Iranian President Hassan Rouhani said Tuesday that Iran will never hold bilateral talks with the United States but that the US could join multilateral talks between Iran and the other signatories to the 2015 nuclear deal if the US lifts all the sanctions it reimposed on Iran.
In an open session of parliament, which was broadcast live on state radio, Rouhani said: “No decision has ever been taken to hold talks with the U.S. and there has been a lot of offers for talks but our answer will always be negative. If America lifts all the sanctions then like before it can join multilateral talks between Tehran and parties to the 2015 deal.”
Donald Trump offered to hold unconditional bilateral talks with his Iranian counterpart in order to end the confrontation between their countries, although he insisted that he would continue with his “maximum pressure” approach towards Tehran.
Rouhani had originally said last month that Iran wouldn’t talk to the US unless it lifted all of the sanctions it had imposed on Iran after exiting the nuclear deal last May.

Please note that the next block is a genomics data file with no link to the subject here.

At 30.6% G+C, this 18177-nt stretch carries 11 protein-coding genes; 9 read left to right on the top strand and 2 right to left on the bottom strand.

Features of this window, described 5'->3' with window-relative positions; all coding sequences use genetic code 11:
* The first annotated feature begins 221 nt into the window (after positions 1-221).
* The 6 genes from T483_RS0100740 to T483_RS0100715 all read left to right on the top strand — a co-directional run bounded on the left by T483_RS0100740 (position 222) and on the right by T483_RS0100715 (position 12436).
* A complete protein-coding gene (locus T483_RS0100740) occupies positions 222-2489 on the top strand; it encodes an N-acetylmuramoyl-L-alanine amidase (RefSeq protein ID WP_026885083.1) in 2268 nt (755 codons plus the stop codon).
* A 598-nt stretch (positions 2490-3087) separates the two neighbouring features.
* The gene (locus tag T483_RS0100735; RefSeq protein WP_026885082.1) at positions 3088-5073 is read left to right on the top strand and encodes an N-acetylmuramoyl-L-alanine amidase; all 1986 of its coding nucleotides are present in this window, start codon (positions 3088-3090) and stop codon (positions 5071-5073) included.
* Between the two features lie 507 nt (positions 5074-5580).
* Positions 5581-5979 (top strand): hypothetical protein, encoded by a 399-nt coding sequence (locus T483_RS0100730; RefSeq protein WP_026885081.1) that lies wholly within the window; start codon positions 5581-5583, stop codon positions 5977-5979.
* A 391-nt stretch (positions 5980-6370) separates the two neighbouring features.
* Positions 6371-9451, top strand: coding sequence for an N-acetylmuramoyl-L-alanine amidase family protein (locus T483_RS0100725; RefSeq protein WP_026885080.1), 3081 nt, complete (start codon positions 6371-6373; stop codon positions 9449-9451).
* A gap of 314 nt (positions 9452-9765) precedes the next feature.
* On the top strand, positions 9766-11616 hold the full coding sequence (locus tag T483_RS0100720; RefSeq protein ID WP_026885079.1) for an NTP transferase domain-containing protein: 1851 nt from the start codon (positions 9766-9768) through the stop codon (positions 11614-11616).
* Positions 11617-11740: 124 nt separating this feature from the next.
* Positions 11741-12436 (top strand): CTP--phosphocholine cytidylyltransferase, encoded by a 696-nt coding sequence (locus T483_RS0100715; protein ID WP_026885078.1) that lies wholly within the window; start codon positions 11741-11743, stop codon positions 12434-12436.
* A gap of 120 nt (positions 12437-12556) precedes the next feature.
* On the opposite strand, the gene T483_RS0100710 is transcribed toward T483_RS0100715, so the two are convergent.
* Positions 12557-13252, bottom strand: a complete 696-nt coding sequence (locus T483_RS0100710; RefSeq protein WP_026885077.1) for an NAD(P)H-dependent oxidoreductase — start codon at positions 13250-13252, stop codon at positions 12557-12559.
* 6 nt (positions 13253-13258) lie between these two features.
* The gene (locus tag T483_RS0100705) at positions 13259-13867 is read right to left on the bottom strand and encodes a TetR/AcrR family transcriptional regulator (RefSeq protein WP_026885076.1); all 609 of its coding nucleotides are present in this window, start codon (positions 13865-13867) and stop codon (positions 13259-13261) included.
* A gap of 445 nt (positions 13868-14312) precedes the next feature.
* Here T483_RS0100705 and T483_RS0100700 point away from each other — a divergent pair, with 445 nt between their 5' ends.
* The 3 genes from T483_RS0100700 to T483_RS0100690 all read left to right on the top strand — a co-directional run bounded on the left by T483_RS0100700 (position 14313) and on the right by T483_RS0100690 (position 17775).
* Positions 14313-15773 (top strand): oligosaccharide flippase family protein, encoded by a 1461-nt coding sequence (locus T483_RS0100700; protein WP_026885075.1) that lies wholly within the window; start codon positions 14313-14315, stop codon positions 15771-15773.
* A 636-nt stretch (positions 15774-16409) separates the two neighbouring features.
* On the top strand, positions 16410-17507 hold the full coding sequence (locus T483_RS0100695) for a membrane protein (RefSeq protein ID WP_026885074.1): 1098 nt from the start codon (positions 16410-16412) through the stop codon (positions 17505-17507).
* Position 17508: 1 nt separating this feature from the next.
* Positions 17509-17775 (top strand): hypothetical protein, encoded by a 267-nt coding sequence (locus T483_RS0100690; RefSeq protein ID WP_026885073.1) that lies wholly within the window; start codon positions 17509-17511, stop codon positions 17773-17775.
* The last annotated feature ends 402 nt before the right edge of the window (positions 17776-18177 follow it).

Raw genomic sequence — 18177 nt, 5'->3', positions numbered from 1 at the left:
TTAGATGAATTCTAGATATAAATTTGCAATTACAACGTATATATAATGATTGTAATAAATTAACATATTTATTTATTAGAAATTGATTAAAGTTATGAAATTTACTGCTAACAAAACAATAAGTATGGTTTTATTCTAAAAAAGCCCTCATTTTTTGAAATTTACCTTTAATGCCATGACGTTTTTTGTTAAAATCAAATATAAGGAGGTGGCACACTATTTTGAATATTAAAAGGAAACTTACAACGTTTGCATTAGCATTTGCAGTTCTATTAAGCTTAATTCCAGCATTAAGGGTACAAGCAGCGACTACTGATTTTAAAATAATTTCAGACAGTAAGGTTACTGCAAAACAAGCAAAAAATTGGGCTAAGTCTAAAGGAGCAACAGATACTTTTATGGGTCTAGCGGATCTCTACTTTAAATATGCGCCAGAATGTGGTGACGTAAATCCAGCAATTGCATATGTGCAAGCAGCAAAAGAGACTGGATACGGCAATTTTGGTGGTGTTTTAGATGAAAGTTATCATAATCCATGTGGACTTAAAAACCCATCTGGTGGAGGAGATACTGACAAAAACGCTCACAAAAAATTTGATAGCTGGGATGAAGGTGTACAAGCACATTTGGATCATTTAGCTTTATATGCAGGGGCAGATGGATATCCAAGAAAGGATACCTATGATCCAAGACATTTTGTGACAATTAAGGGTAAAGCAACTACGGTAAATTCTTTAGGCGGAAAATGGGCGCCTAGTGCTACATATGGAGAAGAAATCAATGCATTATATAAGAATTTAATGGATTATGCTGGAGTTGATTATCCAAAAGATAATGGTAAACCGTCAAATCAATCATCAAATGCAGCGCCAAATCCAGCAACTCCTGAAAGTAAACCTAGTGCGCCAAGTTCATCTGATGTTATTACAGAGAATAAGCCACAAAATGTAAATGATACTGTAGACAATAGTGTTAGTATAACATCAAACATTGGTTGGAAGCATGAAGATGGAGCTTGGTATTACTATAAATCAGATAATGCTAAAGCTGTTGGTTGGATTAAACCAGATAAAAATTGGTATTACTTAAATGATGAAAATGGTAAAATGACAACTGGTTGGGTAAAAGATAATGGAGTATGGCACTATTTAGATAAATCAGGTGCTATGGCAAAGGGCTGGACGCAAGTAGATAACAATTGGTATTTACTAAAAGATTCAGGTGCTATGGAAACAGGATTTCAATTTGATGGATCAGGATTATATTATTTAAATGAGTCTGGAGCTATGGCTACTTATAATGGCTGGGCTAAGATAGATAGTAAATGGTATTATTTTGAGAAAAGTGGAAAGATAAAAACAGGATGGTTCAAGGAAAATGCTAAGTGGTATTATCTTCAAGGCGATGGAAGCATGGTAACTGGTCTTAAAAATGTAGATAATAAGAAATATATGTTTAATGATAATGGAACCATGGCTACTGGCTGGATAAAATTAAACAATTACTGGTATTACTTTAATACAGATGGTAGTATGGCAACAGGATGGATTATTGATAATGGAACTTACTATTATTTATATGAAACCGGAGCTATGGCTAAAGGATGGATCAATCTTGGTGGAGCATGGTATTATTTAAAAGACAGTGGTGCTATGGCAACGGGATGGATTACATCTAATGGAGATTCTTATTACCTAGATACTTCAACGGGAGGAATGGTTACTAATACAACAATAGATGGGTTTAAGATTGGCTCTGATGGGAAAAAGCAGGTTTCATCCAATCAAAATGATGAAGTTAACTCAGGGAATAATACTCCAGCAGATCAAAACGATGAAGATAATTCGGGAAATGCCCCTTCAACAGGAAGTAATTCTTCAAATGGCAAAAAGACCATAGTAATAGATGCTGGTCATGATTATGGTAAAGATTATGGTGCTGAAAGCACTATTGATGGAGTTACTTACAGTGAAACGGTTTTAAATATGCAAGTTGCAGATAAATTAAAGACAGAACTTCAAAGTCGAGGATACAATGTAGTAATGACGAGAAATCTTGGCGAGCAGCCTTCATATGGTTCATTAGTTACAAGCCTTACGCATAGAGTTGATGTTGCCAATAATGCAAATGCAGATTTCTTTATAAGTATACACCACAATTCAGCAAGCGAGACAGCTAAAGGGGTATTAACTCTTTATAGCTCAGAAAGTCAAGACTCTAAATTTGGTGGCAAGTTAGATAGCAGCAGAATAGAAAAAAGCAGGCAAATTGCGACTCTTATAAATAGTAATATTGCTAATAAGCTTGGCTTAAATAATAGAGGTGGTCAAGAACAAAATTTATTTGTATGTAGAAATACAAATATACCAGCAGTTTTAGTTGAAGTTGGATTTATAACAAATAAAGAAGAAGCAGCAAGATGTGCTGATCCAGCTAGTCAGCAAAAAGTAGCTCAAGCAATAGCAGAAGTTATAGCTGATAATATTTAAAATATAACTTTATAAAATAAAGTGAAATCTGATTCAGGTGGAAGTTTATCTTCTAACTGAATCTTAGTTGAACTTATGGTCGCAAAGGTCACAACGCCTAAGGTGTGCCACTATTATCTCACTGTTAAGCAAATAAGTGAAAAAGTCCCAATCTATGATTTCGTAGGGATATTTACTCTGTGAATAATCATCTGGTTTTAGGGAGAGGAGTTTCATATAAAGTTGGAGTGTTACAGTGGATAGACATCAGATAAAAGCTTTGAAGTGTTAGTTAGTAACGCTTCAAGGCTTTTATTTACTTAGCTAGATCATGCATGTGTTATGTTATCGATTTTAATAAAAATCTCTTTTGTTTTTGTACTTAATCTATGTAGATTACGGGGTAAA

The European signatories have been trying to ease the dispute between the two nations and salvage the deal by protecting the Iranian economy as much as possible, culminating in French President Emmanuel Macron inviting Iran’s Foreign Minister Javad Zarif to the G7 last month.
However, France, Germany, and the UK have warned that their support for the 2015 accord is dependent on Iran’s full commitment to it, which means that Iran's recent threats have been ill-received.
On Tuesday, Rouhani threatened that Iran would further scale back its nuclear commitments by Thursday, September 5, unless the Europeans managed to save the deal and protect Iran from all economic sanctions.
He said: “If Europeans can purchase our oil or pre-purchase it and we can have access to our money, that will ease the situation and we can fully implement the deal... otherwise we will take our third step.”
The 2015 deal was supposed to curb Iran’s nuclear work in exchange for sanctions relief, but Trump pulled out of the deal, citing Iranian non-compliance, and reimposed sanctions that have crippled Iran’s economy particularly its oil industry.
In May 2019, Iran began to scale back its nuclear commitments as part of their threats toward the European countries. They said their next step might be enriching uranium to 20% or restarting centrifuges, which purify uranium to make nuclear weapons.
Iran has already increased its stockpile of heavy water and its enrichment of uranium beyond the limits allowed under the accord